The future of childcare?

A recent change to furlough guidelines for childcare providers has provoked uproar and concerns about the future of childcare.

Childcare

 

On Friday, the Government tweaked its furlough guidance which had the effect of reducing the amount of money childcare providers can claim from the scheme.

Previous guidance said nurseries and other providers could continue to receive ‘free entitlement’ funding for children not attending their setting during the pandemic [ie the 15-30 hours childcare for two to four year olds] and that they would also be able to benefit from the Coronavirus Job Retention Scheme, which provides grants covering 80% of monthly salary costs for staff members employed but not working.

However, on Friday this was changed and it now lists a number of instances where early years providers will not be able to furlough staff. It also suggests that, in some cases, early years providers will only be able access the Job Retention Scheme “to cover up to the proportion of its pay bill which could be considered to have been paid for from that provider’s private income”, ie not the ‘free entitlement’ funding.

The guidance states that public sector organisations supported by public funding should not furlough staff. For those which have some private funding only those who cannot be redeployed during the pandemic and work in areas where they are not needed, do not look after key worker children, where their salary is not made up of public funding and who would otherwise be made redundant can be furloughed.

Childcare providers, who have for many months been saying underfunding of the free entitlement scheme is causing severe financial difficulties, say they had budgeted for access to the furlough scheme and are now forced to make some difficult decisions about redundancies and potentially closure.

The Government, on the other hand, says it is providing loans and continuing to fund ‘free’ places to help childcare providers. While the ‘free’ funding is useful, I’ve spoken to nurseries who are on their knees – loans are out of the question as they have no idea when they will be able to pay them back. They argue that they are not just another business, but provide crucial business infrastructure.

Vital infrastructure

The pandemic has highlighted the vital role childcare plays in getting people to work. We have received many, many emails from parents who are struggling with childcare – either they are trying to work from home with children present, are key workers who face childcare issues because their provider is not open or is not open for the hours they need such as night shifts or are being forced to go to work by their employer when there is no childcare provision available unless you are a key worker.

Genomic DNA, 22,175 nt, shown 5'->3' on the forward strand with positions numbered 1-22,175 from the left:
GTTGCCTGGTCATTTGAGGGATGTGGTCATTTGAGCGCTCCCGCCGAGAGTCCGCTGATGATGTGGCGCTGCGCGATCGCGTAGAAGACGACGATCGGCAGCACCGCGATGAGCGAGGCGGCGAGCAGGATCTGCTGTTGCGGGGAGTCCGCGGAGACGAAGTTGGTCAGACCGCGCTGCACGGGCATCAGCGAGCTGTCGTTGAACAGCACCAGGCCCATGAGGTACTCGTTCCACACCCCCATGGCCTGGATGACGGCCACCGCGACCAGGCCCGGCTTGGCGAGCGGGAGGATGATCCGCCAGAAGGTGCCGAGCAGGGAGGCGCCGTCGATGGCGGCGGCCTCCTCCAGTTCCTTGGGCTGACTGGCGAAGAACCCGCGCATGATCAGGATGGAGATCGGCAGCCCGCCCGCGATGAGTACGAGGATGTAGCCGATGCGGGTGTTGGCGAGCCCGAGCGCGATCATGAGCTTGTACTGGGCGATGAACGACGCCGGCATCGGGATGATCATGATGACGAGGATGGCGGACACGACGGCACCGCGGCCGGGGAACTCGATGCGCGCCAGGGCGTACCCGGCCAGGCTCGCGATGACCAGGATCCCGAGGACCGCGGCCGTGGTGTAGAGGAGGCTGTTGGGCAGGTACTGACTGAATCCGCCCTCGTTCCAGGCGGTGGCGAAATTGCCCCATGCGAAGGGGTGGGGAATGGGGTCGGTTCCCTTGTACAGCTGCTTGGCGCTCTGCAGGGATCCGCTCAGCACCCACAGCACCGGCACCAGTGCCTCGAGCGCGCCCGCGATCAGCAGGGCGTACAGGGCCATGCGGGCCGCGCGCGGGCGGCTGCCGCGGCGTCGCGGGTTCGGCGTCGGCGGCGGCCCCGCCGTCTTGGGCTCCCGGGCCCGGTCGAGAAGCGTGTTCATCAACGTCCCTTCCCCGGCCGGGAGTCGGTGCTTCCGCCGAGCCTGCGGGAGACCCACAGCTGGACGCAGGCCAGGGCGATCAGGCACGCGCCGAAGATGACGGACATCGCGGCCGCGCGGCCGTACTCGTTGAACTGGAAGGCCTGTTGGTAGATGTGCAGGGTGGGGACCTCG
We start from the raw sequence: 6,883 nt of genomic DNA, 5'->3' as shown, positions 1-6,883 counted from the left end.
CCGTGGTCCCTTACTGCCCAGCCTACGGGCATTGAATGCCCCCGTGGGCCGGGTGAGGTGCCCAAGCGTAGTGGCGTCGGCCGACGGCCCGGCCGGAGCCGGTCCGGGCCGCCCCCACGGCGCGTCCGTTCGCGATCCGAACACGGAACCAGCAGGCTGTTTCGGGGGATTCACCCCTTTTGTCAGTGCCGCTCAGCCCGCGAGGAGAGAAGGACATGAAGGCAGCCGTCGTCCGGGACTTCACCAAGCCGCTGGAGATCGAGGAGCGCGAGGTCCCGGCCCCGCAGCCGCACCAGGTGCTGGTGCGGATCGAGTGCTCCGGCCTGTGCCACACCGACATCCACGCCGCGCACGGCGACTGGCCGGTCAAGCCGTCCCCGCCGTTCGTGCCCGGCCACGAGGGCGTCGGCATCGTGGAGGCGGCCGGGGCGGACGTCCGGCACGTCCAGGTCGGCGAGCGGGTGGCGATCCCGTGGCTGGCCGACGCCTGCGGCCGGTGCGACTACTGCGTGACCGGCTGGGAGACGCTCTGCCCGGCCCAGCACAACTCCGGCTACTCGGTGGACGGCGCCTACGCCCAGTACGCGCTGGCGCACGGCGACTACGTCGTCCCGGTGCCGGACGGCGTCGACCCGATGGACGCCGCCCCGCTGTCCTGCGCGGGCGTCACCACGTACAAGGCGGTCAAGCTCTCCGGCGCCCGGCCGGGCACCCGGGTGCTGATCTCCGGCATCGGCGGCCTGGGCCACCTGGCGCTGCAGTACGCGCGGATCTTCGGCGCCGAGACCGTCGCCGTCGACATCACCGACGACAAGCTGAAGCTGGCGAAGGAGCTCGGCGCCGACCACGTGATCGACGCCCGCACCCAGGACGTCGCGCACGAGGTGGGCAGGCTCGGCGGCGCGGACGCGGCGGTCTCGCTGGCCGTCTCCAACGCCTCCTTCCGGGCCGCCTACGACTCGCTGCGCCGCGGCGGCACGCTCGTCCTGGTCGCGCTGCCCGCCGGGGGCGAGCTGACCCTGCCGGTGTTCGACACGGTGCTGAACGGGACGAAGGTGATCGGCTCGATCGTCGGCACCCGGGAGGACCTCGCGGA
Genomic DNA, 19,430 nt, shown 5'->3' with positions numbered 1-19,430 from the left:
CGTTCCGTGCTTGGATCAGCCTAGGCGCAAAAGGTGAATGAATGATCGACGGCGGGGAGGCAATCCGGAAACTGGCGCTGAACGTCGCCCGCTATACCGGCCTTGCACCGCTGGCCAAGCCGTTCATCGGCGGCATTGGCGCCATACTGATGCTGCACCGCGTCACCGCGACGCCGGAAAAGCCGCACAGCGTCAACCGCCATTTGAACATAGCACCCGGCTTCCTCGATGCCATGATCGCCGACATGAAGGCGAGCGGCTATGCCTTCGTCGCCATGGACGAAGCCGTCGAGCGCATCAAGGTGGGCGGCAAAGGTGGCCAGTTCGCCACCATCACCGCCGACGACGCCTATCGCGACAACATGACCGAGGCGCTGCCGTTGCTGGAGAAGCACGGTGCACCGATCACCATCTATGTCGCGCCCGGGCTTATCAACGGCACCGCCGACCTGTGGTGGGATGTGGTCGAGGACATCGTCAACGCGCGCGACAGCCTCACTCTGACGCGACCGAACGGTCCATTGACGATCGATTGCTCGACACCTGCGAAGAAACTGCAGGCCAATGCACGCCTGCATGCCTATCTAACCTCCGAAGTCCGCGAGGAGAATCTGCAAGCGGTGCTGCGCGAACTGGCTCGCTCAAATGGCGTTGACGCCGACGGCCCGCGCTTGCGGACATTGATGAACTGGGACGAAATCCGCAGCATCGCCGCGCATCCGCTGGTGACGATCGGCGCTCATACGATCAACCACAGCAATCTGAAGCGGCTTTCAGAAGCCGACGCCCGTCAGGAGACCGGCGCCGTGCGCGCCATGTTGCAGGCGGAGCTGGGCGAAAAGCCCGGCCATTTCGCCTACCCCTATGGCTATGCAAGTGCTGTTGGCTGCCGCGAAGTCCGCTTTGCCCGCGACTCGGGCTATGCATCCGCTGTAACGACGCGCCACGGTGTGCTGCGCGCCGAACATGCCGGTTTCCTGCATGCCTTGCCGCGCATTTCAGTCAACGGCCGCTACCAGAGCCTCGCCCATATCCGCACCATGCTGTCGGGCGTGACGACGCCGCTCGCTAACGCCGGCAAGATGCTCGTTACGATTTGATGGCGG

In the absence of being able to rely on grandparents, as so many do normally, what can parents do? Flexing hours might work if you work from home, but even so, the likely result, with small children, is that less work will be done, making parents appear like some kind of liability, even when what they are doing is like climbing Everest compared to those who only have to focus on the foothills of working in a different location from usual.

When lockdown is over, will those of us fortunate enough to still have jobs be able to do them? The jobs market will have changed from one where candidates call the shots to the opposite. The emphasis will be on rebuilding the economy – all hands to the deck. What will that mean for parents, particularly for women, given they are still most likely to be the main carers?

Our surveys have shown relentlessly that there are two main barriers to returning to work after parental leave – one is a lack of flexible working; the other is a lack of affordable childcare. It still seems to be women who are most likely to be affected, but that is changing. Flexible working is a relatively cheap thing for the Government to promote, which is perhaps why it does so – it doesn’t have to do anything much except encourage employers to take it up. Childcare, on the other hand, requires long-term investment.

Making things more difficult for nurseries who are already struggling seems very short-sighted when key workers rely on them to get to work and when social distancing is likely to be in place for some time to come, meaning grandparents might still not be an option. And what about after that? Until childcare is recognised for the key role it plays in our social and economic infrastructure – its role in increasing productivity, to put it in economic terms –  then the country will surely not be able to benefit fully from all the skills its citizens have to offer.



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